OPS. | On-Base + Slugging Percentages |

OPS+ | OPS+100*[OBP/lg OBP + SLG/lg SLG - 1] Adjusted to the playerâ€™s ballpark(s) |

TB | Total Bases |

GDP | Double Plays Grounded Into |

HBP | Times Hit by a Pitch. |

SH | Sacrifice Hits (Sacrifice Bunts) |

SF | Sacrifice Flies |

IBB | Intentional Bases on Balls |

LOB | Runners Left On Base |

First, let's create a column for the Win-Loss percentage, and then select six variables that would theoretically most contribute to successful teams:

```
team$WLperc<-team$W/(team$W+team$L)
team.lm<-lm(W~R.G+R+H+HR+RBI+OBP,data=team)
```

```
summary(team.lm)
```

```
Call:
lm(formula = W ~ R.G + R + H + HR + RBI + OBP, data = team)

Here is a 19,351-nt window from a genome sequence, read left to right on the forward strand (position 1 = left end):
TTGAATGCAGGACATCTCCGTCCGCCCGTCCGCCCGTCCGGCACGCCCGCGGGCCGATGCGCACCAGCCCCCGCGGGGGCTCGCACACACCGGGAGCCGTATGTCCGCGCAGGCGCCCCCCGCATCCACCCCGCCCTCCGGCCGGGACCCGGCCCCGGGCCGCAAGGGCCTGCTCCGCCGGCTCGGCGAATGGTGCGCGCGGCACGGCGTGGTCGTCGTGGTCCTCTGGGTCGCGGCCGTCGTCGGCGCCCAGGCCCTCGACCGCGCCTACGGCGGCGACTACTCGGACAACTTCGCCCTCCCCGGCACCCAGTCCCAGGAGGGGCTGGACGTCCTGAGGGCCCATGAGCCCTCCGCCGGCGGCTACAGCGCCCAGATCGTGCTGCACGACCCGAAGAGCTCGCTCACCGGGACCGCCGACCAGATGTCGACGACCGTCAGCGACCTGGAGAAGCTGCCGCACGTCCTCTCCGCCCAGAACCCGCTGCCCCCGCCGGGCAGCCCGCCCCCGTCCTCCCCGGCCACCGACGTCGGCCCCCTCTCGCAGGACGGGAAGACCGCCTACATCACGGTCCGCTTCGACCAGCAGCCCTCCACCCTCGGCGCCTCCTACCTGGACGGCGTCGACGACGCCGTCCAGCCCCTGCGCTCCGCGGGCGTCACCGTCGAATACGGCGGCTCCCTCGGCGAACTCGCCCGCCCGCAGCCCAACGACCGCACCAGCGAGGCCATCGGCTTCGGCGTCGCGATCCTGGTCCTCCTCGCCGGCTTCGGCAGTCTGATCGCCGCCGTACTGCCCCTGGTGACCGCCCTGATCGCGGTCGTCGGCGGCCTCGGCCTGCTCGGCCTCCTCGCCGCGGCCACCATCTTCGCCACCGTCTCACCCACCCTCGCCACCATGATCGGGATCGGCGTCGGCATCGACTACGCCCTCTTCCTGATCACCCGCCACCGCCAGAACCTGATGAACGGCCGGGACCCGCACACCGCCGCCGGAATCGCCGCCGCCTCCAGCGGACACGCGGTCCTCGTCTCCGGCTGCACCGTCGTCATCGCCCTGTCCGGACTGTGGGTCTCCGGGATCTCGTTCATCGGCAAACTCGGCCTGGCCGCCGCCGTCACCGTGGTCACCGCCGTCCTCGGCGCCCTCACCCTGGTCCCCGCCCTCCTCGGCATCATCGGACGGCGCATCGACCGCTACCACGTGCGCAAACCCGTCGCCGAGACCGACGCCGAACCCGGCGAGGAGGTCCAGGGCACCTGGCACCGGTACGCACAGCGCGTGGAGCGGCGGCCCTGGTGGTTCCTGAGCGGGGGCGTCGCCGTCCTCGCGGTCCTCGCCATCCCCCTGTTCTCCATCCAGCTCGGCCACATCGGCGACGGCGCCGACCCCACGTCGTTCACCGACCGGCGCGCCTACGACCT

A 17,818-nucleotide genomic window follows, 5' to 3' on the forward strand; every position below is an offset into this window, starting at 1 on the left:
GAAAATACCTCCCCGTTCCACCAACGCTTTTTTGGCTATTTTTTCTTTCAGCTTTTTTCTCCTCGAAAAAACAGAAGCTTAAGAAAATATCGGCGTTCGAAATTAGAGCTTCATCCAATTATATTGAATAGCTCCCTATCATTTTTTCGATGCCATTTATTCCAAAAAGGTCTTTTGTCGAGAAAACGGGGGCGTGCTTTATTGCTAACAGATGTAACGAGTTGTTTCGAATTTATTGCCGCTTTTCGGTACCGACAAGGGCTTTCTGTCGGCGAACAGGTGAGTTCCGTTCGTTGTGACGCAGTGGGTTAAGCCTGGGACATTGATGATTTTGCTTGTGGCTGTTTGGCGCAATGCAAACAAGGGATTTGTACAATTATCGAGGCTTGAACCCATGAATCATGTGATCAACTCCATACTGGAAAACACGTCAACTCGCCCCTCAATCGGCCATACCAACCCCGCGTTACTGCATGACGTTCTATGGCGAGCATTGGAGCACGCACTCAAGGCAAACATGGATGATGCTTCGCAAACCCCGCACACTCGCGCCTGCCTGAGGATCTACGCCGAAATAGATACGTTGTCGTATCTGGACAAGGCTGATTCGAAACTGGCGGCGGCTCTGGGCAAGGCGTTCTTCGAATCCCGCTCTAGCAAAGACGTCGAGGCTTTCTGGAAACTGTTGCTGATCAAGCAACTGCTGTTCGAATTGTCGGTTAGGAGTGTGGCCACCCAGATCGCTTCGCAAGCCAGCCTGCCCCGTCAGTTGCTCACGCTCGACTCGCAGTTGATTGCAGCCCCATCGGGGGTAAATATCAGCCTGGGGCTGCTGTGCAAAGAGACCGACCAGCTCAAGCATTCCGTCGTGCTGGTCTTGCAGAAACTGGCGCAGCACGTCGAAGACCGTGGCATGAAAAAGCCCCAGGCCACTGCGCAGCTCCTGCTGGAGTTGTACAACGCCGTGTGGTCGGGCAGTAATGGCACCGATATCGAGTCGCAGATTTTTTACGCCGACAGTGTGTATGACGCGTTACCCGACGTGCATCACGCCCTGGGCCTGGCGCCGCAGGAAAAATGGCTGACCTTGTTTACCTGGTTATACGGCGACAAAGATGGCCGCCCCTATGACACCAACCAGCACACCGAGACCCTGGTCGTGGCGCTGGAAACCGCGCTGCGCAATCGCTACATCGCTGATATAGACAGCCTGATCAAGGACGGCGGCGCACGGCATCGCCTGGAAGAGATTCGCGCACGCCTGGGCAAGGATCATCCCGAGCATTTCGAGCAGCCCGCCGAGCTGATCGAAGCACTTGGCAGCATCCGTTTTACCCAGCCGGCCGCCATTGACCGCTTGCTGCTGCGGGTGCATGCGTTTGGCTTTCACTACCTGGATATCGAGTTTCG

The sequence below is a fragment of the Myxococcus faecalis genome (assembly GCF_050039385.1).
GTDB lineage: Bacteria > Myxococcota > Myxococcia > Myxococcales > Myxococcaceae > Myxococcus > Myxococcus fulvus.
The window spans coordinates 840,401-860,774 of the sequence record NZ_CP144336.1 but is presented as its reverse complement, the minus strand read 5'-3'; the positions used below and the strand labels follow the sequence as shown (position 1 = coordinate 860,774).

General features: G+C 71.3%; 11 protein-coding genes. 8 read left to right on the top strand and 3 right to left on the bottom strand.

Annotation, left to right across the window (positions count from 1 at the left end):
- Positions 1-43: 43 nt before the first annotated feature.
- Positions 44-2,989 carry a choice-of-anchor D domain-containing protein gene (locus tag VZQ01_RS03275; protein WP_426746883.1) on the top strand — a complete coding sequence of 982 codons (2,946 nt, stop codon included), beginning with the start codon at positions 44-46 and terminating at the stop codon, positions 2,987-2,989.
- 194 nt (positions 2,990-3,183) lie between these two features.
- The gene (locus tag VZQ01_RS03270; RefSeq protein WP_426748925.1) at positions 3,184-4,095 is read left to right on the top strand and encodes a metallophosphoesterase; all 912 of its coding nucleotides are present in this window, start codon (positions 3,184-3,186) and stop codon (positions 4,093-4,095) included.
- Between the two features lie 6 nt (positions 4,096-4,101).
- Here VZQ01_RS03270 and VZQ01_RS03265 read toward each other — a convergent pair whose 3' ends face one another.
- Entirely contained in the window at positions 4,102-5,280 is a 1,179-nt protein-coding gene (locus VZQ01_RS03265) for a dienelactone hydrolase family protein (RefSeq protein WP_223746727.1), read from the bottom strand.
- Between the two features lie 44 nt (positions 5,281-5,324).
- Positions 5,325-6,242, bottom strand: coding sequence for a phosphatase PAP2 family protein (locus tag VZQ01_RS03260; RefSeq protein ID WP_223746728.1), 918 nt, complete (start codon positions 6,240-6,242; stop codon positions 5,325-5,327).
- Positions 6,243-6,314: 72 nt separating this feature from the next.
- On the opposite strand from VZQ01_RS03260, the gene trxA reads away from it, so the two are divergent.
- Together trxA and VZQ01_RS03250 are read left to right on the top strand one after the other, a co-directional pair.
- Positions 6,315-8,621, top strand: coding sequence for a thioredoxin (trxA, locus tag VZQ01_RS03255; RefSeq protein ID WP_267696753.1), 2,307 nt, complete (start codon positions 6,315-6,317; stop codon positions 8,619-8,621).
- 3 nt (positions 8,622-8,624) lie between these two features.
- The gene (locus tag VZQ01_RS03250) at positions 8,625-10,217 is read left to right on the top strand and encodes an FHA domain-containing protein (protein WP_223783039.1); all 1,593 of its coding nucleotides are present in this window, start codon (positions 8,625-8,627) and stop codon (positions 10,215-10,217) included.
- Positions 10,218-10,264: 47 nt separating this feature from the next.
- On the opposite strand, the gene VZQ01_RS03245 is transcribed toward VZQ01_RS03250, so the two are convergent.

Residuals:
Min 1Q Median 3Q Max
-15.43 -5.67 -1.40 7.88 15.79
Coefficients:
Estimate Std. Error t value Pr(>|t|)
(Intercept) -1.38e+01 7.78e+01 -0.18 0.861
R.G -3.06e+02 8.20e+02 -0.37 0.712
R 1.97e+00 5.07e+00 0.39 0.700
H -6.68e-02 5.22e-02 -1.28 0.213
HR -2.57e-03 1.13e-01 -0.02 0.982
RBI -1.10e-01 3.03e-01 -0.36 0.719
OBP 6.37e+02 3.56e+02 1.79 0.086 .
---
Signif. codes: 0 '***' 0.001 '**' 0.01 '*' 0.05 '.' 0.1 ' ' 1
Residual standard error: 9.64 on 24 degrees of freedom
Multiple R-squared: 0.164, Adjusted R-squared: -0.0445
F-statistic: 0.787 on 6 and 24 DF, p-value: 0.589
```

- Remember that this model and
*p-values*are heavily influenced by all of the other variables in the model. - You have to drop variables one at a time (starting with the variable with the highest p-value)

```
team.lm<-lm(W~R.G+R+H+RBI+OBP,data=team) ##Drop HR
```

```
summary(team.lm)